A new study by a data analytics firm forecasts that if legalized on the federal level, the marijuana industry would generate more than 100 billion in tax revenue and create a million new jobs across the U.S.
A new report from New Frontier Data estimates that the cannabis industry could generate $131.8 billion in federal tax revenue and add 1.1 million jobs by 2025 if adult use marijuana were legalized in all 50 U.S. states.
The tax revenue estimates rely on a theoretical model where cannabis is legalized in all 50 states, and are based on a 15 percent retail tax, payroll tax deductions, and a 35 percent business tax. Retail sales tax alone on adult use marijuana would generate $51.7 billion between 2017 and 2025.
According to the New Frontier Data report, the economic impact of legalized marijuana would be immediate, creating new 782,000 jobs right away before ballooning to over 1 million by 2025.
“If cannabis businesses were legalized tomorrow and taxed as normal businesses with a standard 35 percent tax rate, cannabis businesses would infuse the U.S. economy with an additional $12.6 billion this year,” said New Frontier CEO Giadha Aguirre De Carcer.
The country keeping its patchwork of state laws rather than establishing coherent federal regulations, the forecast suggests, would be leaving billions in revenue on the table. The difference between Congress creating a structure for the federal government to collect taxes and a patchwork of state laws is $76.8 billion in revenue.
“When there are budget deficits and the like, everybody wants to know where is there an additional revenue stream, and one of the most logical places is to go after cannabis and cannabis taxes,” said Beau Whitney, a senior economist at New Frontier Data.
The report also estimates that the legal marijuana marketplace will suffer if products are too expensive or overly taxed. About 25 percent of the market will remain illicit if products are not priced or taxed at a level consumers feel is appropriate.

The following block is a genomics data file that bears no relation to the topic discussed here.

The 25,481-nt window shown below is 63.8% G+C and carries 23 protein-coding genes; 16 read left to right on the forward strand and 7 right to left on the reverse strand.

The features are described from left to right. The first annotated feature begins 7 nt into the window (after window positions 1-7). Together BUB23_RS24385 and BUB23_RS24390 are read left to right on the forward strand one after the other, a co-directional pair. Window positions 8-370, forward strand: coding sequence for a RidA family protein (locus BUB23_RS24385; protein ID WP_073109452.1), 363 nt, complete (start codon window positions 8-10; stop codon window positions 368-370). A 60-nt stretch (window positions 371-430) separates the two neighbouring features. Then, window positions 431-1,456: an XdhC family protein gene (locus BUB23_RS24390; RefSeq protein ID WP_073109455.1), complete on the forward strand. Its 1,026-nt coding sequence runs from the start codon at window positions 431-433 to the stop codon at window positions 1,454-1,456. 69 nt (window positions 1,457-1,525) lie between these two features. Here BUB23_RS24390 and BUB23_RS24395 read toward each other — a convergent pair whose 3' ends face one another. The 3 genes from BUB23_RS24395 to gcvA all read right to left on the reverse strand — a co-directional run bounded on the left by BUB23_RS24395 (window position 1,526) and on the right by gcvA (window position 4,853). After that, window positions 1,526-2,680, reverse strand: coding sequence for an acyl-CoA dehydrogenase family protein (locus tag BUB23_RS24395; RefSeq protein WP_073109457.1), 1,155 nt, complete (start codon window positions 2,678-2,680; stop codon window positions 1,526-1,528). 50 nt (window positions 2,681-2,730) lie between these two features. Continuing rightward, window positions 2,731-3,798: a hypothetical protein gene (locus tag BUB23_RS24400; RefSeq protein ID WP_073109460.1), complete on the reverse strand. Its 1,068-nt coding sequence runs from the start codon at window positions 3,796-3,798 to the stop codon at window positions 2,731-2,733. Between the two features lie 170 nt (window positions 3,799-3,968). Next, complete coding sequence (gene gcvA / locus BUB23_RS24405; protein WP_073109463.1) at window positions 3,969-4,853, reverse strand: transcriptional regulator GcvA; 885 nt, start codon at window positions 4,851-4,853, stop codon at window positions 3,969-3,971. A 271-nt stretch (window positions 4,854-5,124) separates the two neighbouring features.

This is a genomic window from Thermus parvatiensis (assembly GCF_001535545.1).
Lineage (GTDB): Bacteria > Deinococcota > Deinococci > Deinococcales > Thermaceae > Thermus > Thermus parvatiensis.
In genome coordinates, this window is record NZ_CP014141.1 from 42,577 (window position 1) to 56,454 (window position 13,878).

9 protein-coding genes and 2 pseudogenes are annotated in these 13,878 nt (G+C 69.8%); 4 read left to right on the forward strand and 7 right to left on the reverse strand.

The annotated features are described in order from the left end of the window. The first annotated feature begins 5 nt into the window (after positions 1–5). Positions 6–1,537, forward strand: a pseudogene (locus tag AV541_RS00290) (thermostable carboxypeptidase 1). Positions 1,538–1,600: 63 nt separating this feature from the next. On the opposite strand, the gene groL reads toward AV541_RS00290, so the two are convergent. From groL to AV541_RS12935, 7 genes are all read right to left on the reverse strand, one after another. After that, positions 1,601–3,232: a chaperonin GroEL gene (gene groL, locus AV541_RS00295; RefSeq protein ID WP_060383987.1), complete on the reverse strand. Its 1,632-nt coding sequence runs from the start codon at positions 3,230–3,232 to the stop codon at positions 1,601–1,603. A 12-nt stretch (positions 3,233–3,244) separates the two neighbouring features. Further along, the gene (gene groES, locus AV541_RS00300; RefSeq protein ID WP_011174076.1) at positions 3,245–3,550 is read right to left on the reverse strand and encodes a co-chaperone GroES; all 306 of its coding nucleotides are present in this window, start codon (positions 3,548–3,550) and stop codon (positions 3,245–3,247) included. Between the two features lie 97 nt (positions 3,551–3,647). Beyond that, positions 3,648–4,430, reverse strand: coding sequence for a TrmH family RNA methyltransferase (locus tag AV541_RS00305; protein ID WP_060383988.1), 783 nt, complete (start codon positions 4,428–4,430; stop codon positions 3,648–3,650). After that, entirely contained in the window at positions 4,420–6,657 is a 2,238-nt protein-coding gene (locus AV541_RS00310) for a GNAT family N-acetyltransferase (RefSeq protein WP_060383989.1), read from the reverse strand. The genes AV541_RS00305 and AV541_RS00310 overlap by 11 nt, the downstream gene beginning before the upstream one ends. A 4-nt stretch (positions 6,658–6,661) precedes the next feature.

“Consumers want to do things legally in general, but they don’t want to do it at too much of a price,” Whitney said. “If they go to 7-11 to pick up cannabis, they’re willing to pay 10 to 15 percent on top of what they get on the street. Once they get above that, it slows the transition and makes the consumer think twice about making the legal purchase.”
Current Marijuana Law in the U.S.
Currently, marijuana remains illegal under federal law. The Controlled Substances Act of 1970 categorizes cannabis as a Schedule I substance, the most stringent of all classifications, and is prohibited.
In opposition of federal law, eight U.S. states – Colorado, Washington, Oregon, Alaska, Nevada, California, Maine, and Massachusetts — have passed their own laws legalizing recreational marijuana. Twenty-nine states have legalized the use and possession of medical marijuana.
While U.S. Senator Cory Booker (D-New Jersey) introduced federal legislation last year that proposes legalizing marijuana and expunging federal marijuana convictions, the current administration has indicated its opposed to loosening cannabis laws.
U.S. Attorney General Jeff Sessions earlier this month rescinded federal policy that protects state-legal adult use marijuana, after last year attempting to encourage Congress to remove federal medical marijuana protections. His Justice Department has been accused of blocking cannabis research.
Still, more states continue to move towards legalization. Vermont could legalize recreational marijuana as early as this week after state lawmakers approved adult use cannabis legislation. Similar legislation is progressing through New Hampshire’s legislative chambers, and other states could pass recreational marijuana laws this year.
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